The results of last May’s local election result in Hammersmith & Fulham (“H&F”) made some shockwaves at the time. Across the political spectrum it had been said that a combination of fourth lowest council tax in the land, sound finances, high and rising resident satisfaction and competent administration would ensure that H&F would resist the Labour tide; much in the same way as Wandsworth had done in the 1980s.
As the Conservative leader of the council, I was aware of just how much of a knife edge the election really was although I have to admit that at the time I thought we would just squeak back in. In the event it was Labour which just managed to squeak in.
The electoral dynamics of the marginal wards in H&F are complex and wide ranging but there are some broad, consistent themes – lots of currents running of varying importance – but the one constant was that almost all of them were running against us. Can we take away any themes or trends, the understanding of which, may be of use in next year’s general election?
In 2010 we had retained control of H&F council on the same day as the general election and this masked some weaknesses. With a reasonable Liberal Democrat vote and sometimes the odd Green council candidate, our winning percentages in many marginal wards were quite low. This time around, Liberal Democrat support evaporated and went straight to Labour – Greens, where they stood, clearly took Labour votes but this effect was nowhere near enough to the fore to outweigh that of the ex-Liberal Democrats.
While some comfort can be taken from the fact that the Labour vote is in a bit of a flux, for Conservatives to benefit we need the Greens to be doing far better. A far harder and unpalatable proposition is we must seek to garner as many of the Lib Dem deserters as possible or rely on the Lib Dems doing better than the current opinion polls suggest they will.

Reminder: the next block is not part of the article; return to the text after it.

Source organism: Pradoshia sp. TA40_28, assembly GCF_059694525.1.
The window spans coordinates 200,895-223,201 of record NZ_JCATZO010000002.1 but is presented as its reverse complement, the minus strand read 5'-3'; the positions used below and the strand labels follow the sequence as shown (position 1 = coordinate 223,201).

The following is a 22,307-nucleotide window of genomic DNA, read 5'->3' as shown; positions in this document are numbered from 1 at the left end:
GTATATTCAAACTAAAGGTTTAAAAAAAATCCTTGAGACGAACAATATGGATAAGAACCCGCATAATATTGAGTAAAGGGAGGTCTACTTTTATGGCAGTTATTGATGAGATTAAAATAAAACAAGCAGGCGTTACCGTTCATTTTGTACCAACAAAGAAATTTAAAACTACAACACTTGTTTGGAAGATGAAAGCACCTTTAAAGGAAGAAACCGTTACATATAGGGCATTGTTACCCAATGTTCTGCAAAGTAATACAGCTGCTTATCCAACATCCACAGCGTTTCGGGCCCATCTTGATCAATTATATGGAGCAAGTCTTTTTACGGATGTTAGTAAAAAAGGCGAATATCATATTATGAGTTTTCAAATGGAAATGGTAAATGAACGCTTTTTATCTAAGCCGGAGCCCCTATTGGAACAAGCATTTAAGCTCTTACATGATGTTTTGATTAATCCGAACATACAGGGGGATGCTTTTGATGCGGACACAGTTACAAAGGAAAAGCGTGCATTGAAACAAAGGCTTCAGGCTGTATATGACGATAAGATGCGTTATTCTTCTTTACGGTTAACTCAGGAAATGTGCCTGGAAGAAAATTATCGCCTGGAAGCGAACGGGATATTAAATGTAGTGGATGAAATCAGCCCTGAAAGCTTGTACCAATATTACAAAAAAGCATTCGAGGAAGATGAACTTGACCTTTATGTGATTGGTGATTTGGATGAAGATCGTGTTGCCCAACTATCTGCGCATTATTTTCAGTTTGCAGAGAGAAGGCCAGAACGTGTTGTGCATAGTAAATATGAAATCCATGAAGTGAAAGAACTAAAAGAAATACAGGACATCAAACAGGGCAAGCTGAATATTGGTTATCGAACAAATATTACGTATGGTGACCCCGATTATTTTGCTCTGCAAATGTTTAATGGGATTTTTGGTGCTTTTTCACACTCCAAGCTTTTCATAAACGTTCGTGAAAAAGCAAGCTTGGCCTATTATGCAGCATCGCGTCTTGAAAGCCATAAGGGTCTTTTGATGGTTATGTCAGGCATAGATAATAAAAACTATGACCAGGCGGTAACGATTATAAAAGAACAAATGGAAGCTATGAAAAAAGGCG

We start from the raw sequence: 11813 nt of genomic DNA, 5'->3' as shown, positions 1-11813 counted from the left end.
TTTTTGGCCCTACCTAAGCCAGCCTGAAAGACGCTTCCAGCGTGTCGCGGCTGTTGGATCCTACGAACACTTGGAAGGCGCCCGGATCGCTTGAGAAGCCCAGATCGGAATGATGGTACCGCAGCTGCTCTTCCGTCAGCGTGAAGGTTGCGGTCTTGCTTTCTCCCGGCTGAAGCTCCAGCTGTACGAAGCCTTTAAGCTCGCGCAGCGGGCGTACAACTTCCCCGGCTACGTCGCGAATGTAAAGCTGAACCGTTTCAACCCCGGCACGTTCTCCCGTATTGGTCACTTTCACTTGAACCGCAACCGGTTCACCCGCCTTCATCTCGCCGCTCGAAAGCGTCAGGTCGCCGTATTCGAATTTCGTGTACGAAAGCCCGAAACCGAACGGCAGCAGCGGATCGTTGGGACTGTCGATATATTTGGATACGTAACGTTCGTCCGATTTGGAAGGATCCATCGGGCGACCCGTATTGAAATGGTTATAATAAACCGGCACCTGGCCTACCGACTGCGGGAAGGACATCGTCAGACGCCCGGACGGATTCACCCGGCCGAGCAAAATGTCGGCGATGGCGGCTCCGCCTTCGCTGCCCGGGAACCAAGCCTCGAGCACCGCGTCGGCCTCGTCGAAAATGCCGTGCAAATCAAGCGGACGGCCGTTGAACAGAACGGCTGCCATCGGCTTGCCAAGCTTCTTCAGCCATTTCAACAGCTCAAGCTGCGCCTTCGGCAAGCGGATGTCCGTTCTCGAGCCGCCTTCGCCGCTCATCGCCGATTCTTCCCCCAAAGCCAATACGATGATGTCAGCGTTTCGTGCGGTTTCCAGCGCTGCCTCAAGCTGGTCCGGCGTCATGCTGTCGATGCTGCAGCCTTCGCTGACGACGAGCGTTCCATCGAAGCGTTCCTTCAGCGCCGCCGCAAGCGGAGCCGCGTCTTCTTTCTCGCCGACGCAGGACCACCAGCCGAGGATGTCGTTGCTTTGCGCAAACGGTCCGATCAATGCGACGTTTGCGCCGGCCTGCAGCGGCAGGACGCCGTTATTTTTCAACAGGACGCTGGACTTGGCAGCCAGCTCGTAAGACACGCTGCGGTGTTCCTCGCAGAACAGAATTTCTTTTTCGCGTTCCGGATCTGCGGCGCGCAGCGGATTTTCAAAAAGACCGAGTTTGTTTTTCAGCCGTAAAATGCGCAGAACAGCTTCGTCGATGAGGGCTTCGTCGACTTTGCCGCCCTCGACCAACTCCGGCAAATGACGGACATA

Most of the other adverse currents flowing against us in H&F were in one way or another a reflection of the ‘London factor’. I have lived in London for the past 28 years (18 of which as a councillor) and the pace of population change is now the fastest it has been over the period. Collectively London is now diverging from the rest of the country so fast that in character and sentiment it represents, in many aspects, a far more distinct and different political proposition from other parts of England than say Wales does.
Another aspect of the ‘London factor’, writ large in H&F, is the massive tenure shift over the past decade and it is owner occupation which has been reducing fastest – down to only a third of all H&F homes!
Private rented accommodation in H&F has, by contrast, shot up to about a third of all homes. Add into the mix the dramatic increase in EU residents, who by and large don’t vote, and we have the makings of atrophying middle class Conservative support in some areas which used to be described as ‘gentrified’.
By contrast Labour in H&F demonstrated they can still extract strong support from the council estates particularly if they enthuse them with scare tactics and wholly inaccurate claims on the plans to restructure the local hospitals and the A&E departments.
This population and tenure shift across London is matched by a general leftward drift politically. In the 2010 general election the Labour vote held up better than many other parts of the country and in the latest council elections the swing to Labour was robust.
Notwithstanding good results in Kingston and Richmond, at the Liberal Democrats’ expense, we lost ground to Labour almost everywhere else. This ‘London factor’ matters nationally because as Conservatives we need to retain our 28 London seats and win others or else we won’t ever be in a position to form a majority government again. We can’t afford to have another part of the country drift away from us and we have seen, with tragic consequences, in Scotland what happens when Conservatives fail to retain traction and credibility.